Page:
England Hockey has been accused of a “shocking abuse of power” and “institutional and structural bias” by a club that has won its appeal against a 12-month suspended ban for breaching a code of conduct.
The sport’s governing body was also found to have broken its own rules when investigating Barford Tigers, whose men’s team play in the third tier of the national league.
The case came about after complaints from Yardley Hockey Club and City of Birmingham Hockey Club in 2019 relating to abusive language and sexism offences. It led to Barford receiving a suspended sentence in 2020 despite “robustly denying” the charges.
However last month an appeals panel quashed the charges against the club and found that England Hockey had relied upon an “invalid application of the disrepute offence regulations”, while the procedure was “fundamentally flawed”.
Barford Tigers chairman, Gurmej Pawar, has now written to the England Hockey chief executive, Nick Pink, to demand an apology and changes to the appeal system.
In a letter sent on Tuesday, he wrote: “The findings that England Hockey broke and disregarded their own rules is a disturbing conclusion and, whilst a shocking abuse of power, is something that we suspected throughout the course of dealing with England Hockey.
“In effect, we felt that we were not only fighting the case but also a system riddled with institutional and structural bias.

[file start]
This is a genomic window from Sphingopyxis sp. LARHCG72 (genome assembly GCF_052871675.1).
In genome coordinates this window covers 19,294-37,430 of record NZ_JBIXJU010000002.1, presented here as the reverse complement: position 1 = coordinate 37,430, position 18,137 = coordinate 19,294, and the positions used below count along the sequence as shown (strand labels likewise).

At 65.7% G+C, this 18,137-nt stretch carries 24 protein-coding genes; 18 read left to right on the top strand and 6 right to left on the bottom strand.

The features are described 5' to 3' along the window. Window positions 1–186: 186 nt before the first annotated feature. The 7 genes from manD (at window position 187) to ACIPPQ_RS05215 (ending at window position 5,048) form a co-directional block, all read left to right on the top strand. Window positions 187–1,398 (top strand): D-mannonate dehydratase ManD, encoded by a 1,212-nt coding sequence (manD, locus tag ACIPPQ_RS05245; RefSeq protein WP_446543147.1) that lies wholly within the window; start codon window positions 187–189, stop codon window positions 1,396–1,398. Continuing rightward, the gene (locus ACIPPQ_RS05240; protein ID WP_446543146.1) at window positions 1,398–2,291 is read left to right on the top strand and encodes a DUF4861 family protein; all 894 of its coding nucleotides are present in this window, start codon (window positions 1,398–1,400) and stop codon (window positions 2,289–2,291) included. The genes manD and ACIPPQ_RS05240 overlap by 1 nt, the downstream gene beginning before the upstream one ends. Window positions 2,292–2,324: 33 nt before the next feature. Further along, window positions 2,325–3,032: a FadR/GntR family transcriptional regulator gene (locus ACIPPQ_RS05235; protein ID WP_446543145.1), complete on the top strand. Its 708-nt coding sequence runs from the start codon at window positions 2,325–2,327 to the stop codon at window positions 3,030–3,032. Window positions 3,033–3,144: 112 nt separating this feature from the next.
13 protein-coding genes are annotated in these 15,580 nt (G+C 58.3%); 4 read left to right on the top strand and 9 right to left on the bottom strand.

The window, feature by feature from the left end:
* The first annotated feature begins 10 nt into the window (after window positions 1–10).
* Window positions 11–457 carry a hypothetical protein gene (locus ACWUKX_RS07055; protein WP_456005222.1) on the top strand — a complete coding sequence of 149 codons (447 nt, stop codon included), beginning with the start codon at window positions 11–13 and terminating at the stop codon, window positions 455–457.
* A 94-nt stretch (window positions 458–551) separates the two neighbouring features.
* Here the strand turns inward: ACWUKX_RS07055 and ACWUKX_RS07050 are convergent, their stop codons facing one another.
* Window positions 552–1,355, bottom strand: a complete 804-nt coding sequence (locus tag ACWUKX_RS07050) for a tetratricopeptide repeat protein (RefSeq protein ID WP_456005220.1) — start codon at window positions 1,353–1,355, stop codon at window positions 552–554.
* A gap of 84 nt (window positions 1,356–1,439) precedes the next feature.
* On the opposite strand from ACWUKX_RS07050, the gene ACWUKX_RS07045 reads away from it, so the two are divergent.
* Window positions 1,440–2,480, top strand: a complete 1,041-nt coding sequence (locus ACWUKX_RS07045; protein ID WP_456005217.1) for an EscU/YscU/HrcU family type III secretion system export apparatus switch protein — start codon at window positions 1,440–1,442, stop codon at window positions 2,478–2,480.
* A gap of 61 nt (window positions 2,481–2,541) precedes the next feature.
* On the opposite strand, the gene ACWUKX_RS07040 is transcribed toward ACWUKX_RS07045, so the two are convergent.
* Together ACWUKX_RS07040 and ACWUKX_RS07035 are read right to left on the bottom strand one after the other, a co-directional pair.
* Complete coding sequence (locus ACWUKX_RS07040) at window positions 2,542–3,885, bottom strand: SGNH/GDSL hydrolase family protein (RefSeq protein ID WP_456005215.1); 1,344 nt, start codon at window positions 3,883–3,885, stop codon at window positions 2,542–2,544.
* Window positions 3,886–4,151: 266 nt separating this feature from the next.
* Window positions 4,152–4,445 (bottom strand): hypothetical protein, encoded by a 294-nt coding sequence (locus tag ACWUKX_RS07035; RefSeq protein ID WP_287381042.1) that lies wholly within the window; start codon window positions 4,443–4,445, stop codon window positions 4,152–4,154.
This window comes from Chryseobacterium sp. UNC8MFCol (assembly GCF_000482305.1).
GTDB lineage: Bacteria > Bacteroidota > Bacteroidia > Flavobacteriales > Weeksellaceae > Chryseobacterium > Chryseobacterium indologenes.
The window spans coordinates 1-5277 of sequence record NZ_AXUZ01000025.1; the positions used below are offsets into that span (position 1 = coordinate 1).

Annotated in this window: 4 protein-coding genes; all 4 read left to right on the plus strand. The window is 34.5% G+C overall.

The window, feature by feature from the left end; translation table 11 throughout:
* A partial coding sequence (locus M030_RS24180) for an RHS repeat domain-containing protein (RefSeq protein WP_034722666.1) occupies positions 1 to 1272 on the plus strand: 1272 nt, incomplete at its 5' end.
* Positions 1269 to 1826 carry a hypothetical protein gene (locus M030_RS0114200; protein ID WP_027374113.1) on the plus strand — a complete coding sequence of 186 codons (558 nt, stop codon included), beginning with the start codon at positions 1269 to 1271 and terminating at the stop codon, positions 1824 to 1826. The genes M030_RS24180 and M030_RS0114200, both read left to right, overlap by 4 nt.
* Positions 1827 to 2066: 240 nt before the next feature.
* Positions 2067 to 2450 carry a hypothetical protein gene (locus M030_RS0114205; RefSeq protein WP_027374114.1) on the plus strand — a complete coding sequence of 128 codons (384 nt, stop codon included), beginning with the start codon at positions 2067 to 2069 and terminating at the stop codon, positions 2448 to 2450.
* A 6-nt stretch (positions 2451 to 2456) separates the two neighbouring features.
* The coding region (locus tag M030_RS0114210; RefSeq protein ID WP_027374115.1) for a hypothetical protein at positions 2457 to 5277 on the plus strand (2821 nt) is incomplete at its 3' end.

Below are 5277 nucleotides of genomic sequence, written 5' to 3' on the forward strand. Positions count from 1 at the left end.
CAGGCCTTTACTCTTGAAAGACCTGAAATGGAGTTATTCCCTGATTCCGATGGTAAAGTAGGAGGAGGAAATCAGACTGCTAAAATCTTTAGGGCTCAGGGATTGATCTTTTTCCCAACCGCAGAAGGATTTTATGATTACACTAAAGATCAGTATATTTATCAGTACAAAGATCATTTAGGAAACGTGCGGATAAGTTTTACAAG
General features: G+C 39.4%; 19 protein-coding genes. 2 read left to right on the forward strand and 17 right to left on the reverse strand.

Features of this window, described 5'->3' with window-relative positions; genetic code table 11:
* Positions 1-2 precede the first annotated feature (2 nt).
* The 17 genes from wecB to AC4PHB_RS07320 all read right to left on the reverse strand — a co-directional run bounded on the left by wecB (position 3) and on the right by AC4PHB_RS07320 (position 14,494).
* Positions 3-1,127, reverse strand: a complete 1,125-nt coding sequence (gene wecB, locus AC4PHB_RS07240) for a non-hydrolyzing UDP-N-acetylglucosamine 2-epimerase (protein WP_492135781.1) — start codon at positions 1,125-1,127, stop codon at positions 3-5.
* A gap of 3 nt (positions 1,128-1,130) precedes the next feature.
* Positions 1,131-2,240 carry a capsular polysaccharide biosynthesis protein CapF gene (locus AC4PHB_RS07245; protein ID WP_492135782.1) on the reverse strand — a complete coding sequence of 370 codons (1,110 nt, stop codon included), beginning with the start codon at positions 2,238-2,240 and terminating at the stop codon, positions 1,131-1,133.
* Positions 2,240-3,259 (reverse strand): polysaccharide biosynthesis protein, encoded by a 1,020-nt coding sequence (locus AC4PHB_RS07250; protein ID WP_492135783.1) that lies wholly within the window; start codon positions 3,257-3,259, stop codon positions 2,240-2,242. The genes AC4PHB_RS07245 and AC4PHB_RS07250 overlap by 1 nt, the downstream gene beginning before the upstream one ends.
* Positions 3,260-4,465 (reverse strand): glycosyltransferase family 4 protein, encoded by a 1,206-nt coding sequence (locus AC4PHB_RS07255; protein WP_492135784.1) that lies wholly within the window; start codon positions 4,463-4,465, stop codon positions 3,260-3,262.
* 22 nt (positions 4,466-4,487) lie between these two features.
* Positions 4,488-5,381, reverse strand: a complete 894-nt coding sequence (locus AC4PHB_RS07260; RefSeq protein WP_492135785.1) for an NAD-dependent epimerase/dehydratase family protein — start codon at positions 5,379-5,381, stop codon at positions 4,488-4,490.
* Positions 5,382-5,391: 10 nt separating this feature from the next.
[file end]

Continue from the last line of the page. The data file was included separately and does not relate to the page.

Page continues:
“This was a case of the national governing body bending the rules to serve their own narrative, that an ethnically diverse club must be in the wrong.”
Last year the Guardian revealed that eight clubs, including Barford Tigers, had written to England Hockey to warn that the sport had an endemic race issue.
Pawar added: “No institution should be allowed to be a law unto itself, and there is no room for the outdated discriminatory attitudes that Barford Tigers Hockey Club and others have endured from England Hockey in hockey, sport or in society. Enough is enough.”
Sanctions that specifically related to the conduct of Barford’s vice-president, Sukhdev Gill, in his capacity as an umpire were not appealed against.
In a statement, England Hockey accepted that mistakes had been made. “It has become clear that there were shortcomings in the initial process, and we at England Hockey are saddened and disappointed by this and recognise that the process needs to be reviewed and changed,” Pink said.
“In terms of volume of evidence, complexity and duration, this case is unprecedented and has exerted our process in a manner it simply has not experienced previously. We have taken on the learnings from this, and as such, we will share our new processes at the next England Hockey AGM in March.”
Pink dded that “relevant documents” in relation to the case will be published to improve transparency and the outcome of future disciplinary proceedings will be shared.